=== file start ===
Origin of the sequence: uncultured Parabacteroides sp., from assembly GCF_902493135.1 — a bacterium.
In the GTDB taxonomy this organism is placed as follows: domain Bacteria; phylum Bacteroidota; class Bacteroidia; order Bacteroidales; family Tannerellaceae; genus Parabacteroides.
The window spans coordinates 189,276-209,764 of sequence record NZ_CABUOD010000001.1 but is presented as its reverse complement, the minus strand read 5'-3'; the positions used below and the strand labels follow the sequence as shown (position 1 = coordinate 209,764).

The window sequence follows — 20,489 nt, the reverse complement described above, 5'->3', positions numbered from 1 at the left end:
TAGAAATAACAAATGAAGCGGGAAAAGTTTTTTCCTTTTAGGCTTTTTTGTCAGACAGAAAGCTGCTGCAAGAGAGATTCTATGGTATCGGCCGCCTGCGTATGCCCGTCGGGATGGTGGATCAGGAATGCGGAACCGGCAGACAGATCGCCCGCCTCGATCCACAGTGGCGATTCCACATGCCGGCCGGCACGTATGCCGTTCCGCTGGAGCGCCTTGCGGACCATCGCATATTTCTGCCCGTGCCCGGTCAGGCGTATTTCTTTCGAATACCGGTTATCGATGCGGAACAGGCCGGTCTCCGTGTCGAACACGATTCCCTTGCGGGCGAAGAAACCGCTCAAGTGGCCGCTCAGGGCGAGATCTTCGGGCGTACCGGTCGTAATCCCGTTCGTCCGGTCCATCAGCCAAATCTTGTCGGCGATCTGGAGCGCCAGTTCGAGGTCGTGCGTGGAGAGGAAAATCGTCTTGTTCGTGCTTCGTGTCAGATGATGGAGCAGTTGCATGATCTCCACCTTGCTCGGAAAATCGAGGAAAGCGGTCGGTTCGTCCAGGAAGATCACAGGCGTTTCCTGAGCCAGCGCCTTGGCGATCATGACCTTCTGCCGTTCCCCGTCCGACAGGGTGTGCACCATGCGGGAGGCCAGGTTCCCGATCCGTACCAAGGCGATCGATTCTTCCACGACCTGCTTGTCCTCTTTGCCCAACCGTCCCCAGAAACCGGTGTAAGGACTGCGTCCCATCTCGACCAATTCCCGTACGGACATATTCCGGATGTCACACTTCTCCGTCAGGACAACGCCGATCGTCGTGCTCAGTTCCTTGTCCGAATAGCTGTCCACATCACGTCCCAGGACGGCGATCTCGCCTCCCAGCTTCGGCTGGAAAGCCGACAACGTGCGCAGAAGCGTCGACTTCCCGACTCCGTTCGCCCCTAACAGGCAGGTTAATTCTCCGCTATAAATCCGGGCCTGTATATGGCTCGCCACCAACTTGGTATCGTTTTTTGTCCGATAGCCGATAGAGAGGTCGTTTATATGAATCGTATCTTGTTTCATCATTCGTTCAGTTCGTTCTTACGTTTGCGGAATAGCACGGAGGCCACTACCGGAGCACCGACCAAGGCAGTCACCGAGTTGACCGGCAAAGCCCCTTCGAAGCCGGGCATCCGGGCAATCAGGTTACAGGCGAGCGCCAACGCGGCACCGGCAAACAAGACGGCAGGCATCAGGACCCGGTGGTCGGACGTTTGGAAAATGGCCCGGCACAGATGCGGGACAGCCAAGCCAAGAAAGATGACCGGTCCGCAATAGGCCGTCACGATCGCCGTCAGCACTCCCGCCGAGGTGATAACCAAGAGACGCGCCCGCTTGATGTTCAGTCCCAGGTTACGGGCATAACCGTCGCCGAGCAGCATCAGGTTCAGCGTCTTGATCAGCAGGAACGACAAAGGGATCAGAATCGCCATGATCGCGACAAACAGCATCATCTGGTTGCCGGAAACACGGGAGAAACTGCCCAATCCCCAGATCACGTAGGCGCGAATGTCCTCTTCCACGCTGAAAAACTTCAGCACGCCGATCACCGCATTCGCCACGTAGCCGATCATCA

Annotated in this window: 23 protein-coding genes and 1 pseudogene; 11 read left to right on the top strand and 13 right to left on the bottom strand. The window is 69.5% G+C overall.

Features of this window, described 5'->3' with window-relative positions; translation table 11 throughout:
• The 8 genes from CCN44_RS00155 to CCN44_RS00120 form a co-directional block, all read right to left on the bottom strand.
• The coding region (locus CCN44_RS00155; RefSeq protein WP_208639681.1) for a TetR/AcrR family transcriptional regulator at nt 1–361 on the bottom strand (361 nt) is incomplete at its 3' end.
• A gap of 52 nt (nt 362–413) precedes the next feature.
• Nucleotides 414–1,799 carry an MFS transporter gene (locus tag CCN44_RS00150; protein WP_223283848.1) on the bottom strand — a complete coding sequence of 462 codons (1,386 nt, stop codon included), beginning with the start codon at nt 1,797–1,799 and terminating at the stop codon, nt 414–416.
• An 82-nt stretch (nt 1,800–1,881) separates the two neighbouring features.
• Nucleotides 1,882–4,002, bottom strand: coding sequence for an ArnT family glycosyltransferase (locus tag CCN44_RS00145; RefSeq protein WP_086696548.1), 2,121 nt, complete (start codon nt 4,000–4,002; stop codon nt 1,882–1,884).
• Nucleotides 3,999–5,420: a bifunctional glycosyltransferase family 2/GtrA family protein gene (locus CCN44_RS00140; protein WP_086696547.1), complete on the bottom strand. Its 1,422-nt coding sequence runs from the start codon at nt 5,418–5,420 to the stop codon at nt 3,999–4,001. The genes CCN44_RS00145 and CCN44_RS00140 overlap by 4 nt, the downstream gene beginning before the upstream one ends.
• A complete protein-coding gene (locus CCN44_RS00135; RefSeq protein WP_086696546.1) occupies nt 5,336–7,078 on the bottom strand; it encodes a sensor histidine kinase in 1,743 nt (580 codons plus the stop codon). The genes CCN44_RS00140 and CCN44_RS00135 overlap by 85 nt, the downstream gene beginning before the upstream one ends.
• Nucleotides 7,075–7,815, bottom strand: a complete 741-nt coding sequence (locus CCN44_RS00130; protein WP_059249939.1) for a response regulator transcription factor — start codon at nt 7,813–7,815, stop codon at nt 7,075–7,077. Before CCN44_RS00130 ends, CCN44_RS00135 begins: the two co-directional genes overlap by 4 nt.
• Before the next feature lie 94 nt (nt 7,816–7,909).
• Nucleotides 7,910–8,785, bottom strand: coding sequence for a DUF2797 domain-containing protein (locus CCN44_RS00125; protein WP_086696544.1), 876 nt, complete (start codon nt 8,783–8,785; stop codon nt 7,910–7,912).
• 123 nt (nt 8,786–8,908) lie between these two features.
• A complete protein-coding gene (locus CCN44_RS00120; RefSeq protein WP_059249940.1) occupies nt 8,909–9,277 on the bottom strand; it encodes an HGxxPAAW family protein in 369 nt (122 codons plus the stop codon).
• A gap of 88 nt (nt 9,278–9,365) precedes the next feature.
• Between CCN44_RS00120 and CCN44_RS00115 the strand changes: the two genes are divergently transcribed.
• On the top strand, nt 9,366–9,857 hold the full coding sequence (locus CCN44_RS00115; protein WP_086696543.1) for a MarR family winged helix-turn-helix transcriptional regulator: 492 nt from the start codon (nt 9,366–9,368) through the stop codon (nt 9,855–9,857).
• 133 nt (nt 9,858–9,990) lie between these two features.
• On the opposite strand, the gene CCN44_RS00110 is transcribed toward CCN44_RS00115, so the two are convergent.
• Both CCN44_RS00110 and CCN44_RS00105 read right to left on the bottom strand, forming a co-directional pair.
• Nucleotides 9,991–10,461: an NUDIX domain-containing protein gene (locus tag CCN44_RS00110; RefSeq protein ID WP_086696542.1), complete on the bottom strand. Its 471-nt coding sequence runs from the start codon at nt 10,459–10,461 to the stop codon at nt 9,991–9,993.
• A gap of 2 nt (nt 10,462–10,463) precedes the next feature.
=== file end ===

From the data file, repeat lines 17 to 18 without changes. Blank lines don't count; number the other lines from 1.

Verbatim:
• Before the next feature lie 94 nt (nt 7,816–7,909).
• Nucleotides 7,910–8,785, bottom strand: coding sequence for a DUF2797 domain-containing protein (locus CCN44_RS00125; protein WP_086696544.1), 876 nt, complete (start codon nt 8,783–8,785; stop codon nt 7,910–7,912).